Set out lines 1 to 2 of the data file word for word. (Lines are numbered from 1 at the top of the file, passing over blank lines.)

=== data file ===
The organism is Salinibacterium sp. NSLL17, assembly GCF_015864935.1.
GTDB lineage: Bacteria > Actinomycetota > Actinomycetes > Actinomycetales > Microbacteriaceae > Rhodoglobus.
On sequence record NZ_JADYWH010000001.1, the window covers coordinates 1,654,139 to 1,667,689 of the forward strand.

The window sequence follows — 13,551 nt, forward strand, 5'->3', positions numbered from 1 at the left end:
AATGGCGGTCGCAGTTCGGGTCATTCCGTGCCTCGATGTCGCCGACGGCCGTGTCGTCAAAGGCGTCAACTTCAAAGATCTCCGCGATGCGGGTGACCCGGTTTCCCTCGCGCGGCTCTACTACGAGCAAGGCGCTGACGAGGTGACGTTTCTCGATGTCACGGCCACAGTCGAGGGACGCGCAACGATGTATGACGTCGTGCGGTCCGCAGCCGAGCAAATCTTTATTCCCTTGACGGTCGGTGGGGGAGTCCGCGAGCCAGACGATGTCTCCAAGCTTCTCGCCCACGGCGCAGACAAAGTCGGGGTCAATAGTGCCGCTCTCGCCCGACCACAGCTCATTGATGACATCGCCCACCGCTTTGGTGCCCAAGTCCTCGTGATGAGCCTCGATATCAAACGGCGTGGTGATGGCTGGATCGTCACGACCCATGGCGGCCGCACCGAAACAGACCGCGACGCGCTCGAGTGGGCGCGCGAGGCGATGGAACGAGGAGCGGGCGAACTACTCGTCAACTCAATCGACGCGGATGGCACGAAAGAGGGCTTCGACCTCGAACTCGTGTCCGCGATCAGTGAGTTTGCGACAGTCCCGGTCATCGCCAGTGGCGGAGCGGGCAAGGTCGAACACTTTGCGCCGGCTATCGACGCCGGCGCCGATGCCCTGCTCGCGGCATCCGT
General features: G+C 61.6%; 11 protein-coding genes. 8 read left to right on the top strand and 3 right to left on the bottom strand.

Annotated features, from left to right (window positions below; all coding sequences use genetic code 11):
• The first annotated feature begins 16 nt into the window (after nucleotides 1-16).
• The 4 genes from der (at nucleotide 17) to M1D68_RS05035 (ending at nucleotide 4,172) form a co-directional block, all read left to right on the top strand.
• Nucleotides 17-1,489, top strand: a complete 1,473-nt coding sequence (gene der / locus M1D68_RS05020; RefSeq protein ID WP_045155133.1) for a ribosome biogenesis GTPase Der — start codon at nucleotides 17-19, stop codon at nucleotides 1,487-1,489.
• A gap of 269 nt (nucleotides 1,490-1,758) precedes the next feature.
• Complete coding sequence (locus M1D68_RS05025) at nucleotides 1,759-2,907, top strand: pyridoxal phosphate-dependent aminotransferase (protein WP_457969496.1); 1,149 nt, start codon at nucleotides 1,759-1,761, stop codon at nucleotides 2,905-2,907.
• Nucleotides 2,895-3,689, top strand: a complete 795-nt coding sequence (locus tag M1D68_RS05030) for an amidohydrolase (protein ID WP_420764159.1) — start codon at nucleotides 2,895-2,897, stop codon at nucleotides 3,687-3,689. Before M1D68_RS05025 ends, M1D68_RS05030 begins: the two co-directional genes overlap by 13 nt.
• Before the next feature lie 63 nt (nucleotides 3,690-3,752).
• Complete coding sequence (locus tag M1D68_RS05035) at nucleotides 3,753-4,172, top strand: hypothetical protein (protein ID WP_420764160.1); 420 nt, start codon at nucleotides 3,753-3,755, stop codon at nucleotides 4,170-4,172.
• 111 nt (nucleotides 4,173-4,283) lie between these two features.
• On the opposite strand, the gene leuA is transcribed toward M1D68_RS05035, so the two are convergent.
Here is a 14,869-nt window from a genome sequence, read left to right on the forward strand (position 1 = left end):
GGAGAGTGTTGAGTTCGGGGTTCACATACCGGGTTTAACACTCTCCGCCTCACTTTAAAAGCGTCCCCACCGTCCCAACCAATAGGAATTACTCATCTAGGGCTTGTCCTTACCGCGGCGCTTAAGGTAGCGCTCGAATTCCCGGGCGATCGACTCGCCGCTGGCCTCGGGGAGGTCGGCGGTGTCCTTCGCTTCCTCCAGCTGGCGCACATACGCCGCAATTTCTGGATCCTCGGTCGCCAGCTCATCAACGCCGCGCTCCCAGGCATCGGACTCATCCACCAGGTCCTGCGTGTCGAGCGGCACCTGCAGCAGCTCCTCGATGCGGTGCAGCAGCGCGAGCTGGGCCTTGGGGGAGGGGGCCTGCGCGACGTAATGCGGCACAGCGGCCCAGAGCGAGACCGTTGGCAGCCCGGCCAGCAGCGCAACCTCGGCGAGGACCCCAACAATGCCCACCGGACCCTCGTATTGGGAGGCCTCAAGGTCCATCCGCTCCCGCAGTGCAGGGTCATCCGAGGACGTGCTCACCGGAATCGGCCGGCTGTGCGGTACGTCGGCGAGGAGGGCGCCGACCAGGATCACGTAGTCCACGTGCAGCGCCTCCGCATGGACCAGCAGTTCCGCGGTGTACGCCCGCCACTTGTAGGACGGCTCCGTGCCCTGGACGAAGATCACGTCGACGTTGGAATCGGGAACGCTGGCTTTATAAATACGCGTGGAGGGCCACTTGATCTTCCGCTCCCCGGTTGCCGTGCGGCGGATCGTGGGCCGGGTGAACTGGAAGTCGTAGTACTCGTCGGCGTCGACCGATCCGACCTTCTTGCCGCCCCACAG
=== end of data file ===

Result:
The organism is Salinibacterium sp. NSLL17, assembly GCF_015864935.1.
GTDB lineage: Bacteria > Actinomycetota > Actinomycetes > Actinomycetales > Microbacteriaceae > Rhodoglobus.